This time around Jack and I will also spend Sunday evening at (Le) Poisson Rouge, apparently the place for the hip kids of classical music these days, to hear some John Luther Adams and what looks like maybe some European minimalist-ish art pop. And Kyle will be along too, though not for the musical stuff, to visit with a couple of her friends, which is nice because we can put up the armrest between us on the airplane. Too, we can go to museums together during business hours on Friday and Monday and add to our literally gillions of hours of entertaining conversation together, but the airplane armrest thing seriously is a major value-added of traveling with her. Good times will be had!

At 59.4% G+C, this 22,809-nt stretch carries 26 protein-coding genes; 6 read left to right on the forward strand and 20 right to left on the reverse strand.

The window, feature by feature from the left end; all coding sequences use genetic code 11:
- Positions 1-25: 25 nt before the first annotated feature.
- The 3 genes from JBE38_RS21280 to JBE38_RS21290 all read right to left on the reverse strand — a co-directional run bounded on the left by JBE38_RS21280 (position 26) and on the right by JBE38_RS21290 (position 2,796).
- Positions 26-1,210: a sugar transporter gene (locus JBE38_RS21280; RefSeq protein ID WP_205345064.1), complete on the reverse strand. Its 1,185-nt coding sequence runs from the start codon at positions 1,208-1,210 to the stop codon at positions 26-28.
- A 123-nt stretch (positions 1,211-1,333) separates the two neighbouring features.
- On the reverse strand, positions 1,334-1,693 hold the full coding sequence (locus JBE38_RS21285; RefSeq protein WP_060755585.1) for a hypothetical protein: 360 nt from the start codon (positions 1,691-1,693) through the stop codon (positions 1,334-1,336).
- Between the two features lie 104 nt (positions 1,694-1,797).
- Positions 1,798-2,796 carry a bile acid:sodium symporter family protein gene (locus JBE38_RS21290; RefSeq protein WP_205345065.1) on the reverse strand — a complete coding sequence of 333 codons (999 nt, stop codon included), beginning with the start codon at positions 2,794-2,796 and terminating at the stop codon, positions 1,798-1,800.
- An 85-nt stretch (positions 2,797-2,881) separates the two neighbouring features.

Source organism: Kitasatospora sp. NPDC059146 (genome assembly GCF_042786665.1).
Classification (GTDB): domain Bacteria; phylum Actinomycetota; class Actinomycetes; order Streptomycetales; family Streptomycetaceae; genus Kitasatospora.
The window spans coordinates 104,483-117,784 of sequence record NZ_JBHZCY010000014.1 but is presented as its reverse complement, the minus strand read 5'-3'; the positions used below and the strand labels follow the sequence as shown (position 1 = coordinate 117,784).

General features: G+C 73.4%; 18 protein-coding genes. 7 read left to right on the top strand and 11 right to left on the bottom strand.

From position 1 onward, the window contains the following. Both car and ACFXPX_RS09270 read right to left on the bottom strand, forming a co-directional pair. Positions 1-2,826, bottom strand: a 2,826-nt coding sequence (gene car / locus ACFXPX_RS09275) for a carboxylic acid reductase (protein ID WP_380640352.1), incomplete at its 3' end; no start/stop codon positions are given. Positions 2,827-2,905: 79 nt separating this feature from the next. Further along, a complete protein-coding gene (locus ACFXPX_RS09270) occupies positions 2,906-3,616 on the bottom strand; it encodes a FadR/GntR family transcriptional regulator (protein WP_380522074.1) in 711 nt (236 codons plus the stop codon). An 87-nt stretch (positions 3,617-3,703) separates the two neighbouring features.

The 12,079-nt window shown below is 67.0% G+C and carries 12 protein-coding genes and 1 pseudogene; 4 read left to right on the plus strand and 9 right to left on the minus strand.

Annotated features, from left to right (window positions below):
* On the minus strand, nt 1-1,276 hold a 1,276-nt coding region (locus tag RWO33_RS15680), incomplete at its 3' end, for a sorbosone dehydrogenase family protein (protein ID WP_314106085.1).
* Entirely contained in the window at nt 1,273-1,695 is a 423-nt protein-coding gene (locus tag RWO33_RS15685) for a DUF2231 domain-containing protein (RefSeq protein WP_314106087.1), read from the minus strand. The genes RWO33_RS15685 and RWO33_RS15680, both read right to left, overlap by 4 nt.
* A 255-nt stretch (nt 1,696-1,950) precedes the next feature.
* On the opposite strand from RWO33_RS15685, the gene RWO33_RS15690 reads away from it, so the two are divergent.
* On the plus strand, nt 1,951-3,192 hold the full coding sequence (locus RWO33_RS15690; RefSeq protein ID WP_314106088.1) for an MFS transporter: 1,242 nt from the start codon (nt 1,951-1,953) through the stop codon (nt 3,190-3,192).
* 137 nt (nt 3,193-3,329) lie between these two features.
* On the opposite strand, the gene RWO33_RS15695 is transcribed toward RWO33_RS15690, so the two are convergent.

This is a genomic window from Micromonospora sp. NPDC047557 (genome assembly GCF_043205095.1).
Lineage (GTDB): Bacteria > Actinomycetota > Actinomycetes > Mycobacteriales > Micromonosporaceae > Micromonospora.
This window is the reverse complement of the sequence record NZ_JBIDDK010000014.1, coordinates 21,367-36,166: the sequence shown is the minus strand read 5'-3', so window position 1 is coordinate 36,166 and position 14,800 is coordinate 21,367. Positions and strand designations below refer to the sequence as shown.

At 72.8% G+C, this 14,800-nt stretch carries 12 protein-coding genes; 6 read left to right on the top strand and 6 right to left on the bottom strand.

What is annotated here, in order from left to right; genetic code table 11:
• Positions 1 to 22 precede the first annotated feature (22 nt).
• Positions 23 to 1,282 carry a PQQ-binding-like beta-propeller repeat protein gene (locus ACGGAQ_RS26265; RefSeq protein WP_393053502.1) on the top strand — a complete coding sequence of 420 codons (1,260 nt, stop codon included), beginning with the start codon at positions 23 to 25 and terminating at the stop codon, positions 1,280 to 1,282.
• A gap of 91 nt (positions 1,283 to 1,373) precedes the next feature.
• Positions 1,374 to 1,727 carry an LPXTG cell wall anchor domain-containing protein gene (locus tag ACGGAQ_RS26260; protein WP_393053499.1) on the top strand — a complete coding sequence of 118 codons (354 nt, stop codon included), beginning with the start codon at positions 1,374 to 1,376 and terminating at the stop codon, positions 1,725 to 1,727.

I bring up the fact of Pretty Woman-ing myself across the country for operatic purposes in part because, though I haven't been dwelling on the milestone birthday, it does have me thinking (along with Malcolm Gladwell's Outliers) about the rule of thumb that to master any task or craft you need to do it for 10,000 hours, or 10 years or whatever it is. Because, I guess, 10,000, 10, 30, all big round numbers. And if I try to think of the things I've been doing enough of to get really good at in the past decade, it's a pretty uninspiring list. I haven't had a lot of sustained hobbies; I've gone the pretty common route of former creative writing majors in that I don't actually write in a structured way; I've parlayed a pretty top-shelf undergraduate computer science education (if one I executed without much direction or enthusiasm) into a badly unspectacular software engineering career. But I have been reading a lot of books and listening to a lot of music... Shostakovich's body of work in particular is unique for me in that I've consistently listened my way more deeply into it over my entire adult life. And I certainly don't perform it, and "interpret" would be the wrong word, but I do respond to it in my idiosyncratic way and roll it up into my concept of the world. (Really, it's kind of foundational at this point; it was kind of neat a few years back to realize that reading about gross political malfeasance could get the opening fanfare of his Michelangelo Suite, a work very much concerned with the misdoings of the state, stuck in my head.) In that way and others, if nothing else, I've gotten reasonably expert at being me.